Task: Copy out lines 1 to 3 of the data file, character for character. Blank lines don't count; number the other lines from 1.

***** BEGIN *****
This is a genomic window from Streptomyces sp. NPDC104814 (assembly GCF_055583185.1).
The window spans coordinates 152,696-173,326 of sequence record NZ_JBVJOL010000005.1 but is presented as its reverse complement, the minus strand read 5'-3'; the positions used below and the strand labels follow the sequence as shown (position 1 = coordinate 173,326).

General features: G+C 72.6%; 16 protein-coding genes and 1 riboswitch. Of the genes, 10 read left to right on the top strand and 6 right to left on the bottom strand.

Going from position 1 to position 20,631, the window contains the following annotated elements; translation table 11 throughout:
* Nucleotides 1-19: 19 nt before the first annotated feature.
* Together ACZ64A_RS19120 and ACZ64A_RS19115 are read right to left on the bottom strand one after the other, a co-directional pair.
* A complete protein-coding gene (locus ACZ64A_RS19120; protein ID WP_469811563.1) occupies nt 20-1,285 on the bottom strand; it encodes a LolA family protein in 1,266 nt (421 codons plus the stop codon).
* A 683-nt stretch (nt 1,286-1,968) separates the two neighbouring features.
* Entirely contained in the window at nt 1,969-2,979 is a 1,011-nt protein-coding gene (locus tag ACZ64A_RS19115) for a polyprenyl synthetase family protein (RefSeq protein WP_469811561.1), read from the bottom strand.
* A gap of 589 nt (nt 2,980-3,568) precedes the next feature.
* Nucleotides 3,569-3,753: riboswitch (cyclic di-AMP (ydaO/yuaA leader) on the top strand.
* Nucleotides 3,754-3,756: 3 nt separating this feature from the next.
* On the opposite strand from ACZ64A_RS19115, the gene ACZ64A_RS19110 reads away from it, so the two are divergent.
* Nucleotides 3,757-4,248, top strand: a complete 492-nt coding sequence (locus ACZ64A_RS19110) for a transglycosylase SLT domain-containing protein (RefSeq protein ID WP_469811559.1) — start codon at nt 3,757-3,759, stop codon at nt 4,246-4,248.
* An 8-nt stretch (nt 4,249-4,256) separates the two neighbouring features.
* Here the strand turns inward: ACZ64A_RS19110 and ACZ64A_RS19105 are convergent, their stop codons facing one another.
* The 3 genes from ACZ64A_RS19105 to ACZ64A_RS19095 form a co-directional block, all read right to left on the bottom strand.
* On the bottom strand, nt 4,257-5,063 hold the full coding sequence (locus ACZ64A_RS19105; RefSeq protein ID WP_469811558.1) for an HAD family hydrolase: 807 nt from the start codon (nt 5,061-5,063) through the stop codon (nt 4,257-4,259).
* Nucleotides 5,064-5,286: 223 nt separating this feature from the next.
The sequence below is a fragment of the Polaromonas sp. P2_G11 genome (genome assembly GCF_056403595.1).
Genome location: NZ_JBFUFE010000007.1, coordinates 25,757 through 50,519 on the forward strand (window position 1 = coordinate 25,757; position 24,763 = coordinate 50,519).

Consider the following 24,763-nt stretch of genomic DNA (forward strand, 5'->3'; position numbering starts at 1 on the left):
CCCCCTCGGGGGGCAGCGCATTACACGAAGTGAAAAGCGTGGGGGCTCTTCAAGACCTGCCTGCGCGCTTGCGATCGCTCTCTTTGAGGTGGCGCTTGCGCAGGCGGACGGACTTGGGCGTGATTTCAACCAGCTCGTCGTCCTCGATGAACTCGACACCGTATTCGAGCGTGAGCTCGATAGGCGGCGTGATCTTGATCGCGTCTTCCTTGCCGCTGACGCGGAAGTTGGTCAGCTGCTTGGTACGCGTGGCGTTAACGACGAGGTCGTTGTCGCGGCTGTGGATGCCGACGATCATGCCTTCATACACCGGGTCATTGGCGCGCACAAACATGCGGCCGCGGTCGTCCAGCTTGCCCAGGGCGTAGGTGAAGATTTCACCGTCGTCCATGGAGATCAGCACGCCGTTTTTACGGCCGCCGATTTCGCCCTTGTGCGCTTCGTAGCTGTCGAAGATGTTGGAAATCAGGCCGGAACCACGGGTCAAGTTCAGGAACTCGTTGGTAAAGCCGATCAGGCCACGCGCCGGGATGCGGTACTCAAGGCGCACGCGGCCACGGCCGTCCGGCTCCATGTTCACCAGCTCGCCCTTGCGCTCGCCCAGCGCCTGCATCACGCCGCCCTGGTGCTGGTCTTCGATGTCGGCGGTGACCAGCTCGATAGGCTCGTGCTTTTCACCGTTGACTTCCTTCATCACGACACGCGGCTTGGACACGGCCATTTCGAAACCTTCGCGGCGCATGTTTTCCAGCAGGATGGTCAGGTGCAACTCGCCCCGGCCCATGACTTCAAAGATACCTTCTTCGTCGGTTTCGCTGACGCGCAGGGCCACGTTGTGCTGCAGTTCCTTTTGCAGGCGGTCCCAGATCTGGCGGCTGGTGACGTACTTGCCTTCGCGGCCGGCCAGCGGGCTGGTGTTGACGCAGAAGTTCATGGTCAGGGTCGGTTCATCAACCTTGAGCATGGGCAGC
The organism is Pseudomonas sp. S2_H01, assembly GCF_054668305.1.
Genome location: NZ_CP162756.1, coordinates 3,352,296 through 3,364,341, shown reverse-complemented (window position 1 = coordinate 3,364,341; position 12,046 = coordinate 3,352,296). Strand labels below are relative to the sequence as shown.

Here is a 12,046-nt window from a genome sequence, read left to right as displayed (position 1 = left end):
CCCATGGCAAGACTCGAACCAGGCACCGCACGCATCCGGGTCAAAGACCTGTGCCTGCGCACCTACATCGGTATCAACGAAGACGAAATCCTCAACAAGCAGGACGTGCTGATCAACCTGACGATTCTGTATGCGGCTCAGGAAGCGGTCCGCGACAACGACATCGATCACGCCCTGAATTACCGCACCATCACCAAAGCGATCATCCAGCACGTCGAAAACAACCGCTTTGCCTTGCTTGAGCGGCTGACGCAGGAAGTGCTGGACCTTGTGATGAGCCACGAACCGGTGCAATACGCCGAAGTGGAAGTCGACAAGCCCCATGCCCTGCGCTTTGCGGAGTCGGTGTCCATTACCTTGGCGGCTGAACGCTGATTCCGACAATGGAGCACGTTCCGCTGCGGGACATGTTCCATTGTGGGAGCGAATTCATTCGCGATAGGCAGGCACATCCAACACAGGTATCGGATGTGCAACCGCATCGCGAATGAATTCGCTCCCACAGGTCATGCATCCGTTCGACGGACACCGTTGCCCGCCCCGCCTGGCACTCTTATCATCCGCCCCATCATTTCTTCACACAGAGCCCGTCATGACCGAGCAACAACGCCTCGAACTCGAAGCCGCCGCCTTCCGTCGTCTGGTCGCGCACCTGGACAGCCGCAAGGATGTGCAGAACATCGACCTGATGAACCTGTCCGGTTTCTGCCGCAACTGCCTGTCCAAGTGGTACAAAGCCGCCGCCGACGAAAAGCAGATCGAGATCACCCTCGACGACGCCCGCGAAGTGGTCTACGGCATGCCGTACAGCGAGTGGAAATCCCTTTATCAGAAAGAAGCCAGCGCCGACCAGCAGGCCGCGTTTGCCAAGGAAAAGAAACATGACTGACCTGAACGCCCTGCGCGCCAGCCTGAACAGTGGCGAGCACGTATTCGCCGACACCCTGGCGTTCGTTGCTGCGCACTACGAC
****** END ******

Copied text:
This is a genomic window from Streptomyces sp. NPDC104814 (assembly GCF_055583185.1).
The window spans coordinates 152,696-173,326 of sequence record NZ_JBVJOL010000005.1 but is presented as its reverse complement, the minus strand read 5'-3'; the positions used below and the strand labels follow the sequence as shown (position 1 = coordinate 173,326).

General features: G+C 72.6%; 16 protein-coding genes and 1 riboswitch. Of the genes, 10 read left to right on the top strand and 6 right to left on the bottom strand.